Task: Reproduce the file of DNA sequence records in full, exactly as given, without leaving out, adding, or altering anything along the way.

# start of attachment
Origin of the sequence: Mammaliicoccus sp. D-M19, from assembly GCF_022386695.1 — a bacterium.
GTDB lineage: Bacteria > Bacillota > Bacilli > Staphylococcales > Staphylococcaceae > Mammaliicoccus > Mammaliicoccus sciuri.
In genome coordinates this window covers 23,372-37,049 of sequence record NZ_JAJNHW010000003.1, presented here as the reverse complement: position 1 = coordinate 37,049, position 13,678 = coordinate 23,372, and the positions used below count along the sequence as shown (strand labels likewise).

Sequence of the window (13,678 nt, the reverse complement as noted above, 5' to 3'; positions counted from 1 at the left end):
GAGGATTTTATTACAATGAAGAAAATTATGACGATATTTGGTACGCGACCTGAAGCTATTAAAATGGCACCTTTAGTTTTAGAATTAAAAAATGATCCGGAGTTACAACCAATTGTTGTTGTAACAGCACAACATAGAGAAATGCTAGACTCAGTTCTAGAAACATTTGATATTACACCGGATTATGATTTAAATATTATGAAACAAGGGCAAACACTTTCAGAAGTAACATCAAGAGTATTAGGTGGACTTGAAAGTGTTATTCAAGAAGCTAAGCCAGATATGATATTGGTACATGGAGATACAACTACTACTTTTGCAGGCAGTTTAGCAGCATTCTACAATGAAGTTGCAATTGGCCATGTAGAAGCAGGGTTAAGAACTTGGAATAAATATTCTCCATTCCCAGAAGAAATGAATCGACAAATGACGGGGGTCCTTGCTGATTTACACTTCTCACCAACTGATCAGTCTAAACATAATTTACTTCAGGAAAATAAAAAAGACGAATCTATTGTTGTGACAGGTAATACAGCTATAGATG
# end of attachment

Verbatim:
Origin of the sequence: Mammaliicoccus sp. D-M19, from assembly GCF_022386695.1 — a bacterium.
GTDB lineage: Bacteria > Bacillota > Bacilli > Staphylococcales > Staphylococcaceae > Mammaliicoccus > Mammaliicoccus sciuri.
In genome coordinates this window covers 23,372-37,049 of sequence record NZ_JAJNHW010000003.1, presented here as the reverse complement: position 1 = coordinate 37,049, position 13,678 = coordinate 23,372, and the positions used below count along the sequence as shown (strand labels likewise).

Sequence of the window (13,678 nt, the reverse complement as noted above, 5' to 3'; positions counted from 1 at the left end):
GAGGATTTTATTACAATGAAGAAAATTATGACGATATTTGGTACGCGACCTGAAGCTATTAAAATGGCACCTTTAGTTTTAGAATTAAAAAATGATCCGGAGTTACAACCAATTGTTGTTGTAACAGCACAACATAGAGAAATGCTAGACTCAGTTCTAGAAACATTTGATATTACACCGGATTATGATTTAAATATTATGAAACAAGGGCAAACACTTTCAGAAGTAACATCAAGAGTATTAGGTGGACTTGAAAGTGTTATTCAAGAAGCTAAGCCAGATATGATATTGGTACATGGAGATACAACTACTACTTTTGCAGGCAGTTTAGCAGCATTCTACAATGAAGTTGCAATTGGCCATGTAGAAGCAGGGTTAAGAACTTGGAATAAATATTCTCCATTCCCAGAAGAAATGAATCGACAAATGACGGGGGTCCTTGCTGATTTACACTTCTCACCAACTGATCAGTCTAAACATAATTTACTTCAGGAAAATAAAAAAGACGAATCTATTGTTGTGACAGGTAATACAGCTATAGATG